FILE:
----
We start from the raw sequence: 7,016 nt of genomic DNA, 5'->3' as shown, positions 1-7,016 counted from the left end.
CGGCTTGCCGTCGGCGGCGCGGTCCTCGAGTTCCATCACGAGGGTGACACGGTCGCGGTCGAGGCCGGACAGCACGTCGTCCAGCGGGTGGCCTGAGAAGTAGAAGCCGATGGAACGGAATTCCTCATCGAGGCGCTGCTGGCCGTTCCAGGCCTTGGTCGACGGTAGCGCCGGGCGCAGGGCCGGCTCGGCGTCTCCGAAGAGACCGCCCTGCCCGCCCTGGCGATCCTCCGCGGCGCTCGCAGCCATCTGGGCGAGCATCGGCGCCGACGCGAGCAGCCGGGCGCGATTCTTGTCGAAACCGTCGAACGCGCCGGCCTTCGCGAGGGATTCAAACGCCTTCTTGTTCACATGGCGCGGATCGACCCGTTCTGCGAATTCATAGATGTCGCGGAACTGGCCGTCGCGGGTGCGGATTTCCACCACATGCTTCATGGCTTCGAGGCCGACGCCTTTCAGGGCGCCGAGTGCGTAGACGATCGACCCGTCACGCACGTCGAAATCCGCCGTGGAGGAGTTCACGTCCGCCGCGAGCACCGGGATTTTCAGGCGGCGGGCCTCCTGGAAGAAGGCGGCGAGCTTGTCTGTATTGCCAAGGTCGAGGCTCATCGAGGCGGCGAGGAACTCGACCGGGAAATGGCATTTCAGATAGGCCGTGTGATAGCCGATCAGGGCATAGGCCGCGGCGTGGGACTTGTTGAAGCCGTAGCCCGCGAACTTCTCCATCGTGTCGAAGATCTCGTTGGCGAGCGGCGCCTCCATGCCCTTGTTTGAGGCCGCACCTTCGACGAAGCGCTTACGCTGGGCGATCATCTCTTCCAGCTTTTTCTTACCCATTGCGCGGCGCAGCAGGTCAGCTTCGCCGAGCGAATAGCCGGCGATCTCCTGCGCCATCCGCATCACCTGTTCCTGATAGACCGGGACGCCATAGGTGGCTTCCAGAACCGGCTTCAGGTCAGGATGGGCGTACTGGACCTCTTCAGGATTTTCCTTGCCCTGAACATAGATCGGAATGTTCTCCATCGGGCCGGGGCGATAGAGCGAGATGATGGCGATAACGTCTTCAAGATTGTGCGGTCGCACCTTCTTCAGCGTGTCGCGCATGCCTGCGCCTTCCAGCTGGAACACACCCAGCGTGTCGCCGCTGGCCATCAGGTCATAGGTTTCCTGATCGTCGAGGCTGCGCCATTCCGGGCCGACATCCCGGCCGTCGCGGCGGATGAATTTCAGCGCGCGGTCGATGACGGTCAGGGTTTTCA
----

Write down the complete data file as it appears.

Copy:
We start from the raw sequence: 7,016 nt of genomic DNA, 5'->3' as shown, positions 1-7,016 counted from the left end.
CGGCTTGCCGTCGGCGGCGCGGTCCTCGAGTTCCATCACGAGGGTGACACGGTCGCGGTCGAGGCCGGACAGCACGTCGTCCAGCGGGTGGCCTGAGAAGTAGAAGCCGATGGAACGGAATTCCTCATCGAGGCGCTGCTGGCCGTTCCAGGCCTTGGTCGACGGTAGCGCCGGGCGCAGGGCCGGCTCGGCGTCTCCGAAGAGACCGCCCTGCCCGCCCTGGCGATCCTCCGCGGCGCTCGCAGCCATCTGGGCGAGCATCGGCGCCGACGCGAGCAGCCGGGCGCGATTCTTGTCGAAACCGTCGAACGCGCCGGCCTTCGCGAGGGATTCAAACGCCTTCTTGTTCACATGGCGCGGATCGACCCGTTCTGCGAATTCATAGATGTCGCGGAACTGGCCGTCGCGGGTGCGGATTTCCACCACATGCTTCATGGCTTCGAGGCCGACGCCTTTCAGGGCGCCGAGTGCGTAGACGATCGACCCGTCACGCACGTCGAAATCCGCCGTGGAGGAGTTCACGTCCGCCGCGAGCACCGGGATTTTCAGGCGGCGGGCCTCCTGGAAGAAGGCGGCGAGCTTGTCTGTATTGCCAAGGTCGAGGCTCATCGAGGCGGCGAGGAACTCGACCGGGAAATGGCATTTCAGATAGGCCGTGTGATAGCCGATCAGGGCATAGGCCGCGGCGTGGGACTTGTTGAAGCCGTAGCCCGCGAACTTCTCCATCGTGTCGAAGATCTCGTTGGCGAGCGGCGCCTCCATGCCCTTGTTTGAGGCCGCACCTTCGACGAAGCGCTTACGCTGGGCGATCATCTCTTCCAGCTTTTTCTTACCCATTGCGCGGCGCAGCAGGTCAGCTTCGCCGAGCGAATAGCCGGCGATCTCCTGCGCCATCCGCATCACCTGTTCCTGATAGACCGGGACGCCATAGGTGGCTTCCAGAACCGGCTTCAGGTCAGGATGGGCGTACTGGACCTCTTCAGGATTTTCCTTGCCCTGAACATAGATCGGAATGTTCTCCATCGGGCCGGGGCGATAGAGCGAGATGATGGCGATAACGTCTTCAAGATTGTGCGGTCGCACCTTCTTCAGCGTGTCGCGCATGCCTGCGCCTTCCAGCTGGAACACACCCAGCGTGTCGCCGCTGGCCATCAGGTCATAGGTTTCCTGATCGTCGAGGCTGCGCCATTCCGGGCCGACATCCCGGCCGTCGCGGCGGATGAATTTCAGCGCGCGGTCGATGACGGTCAGGGTTTTCA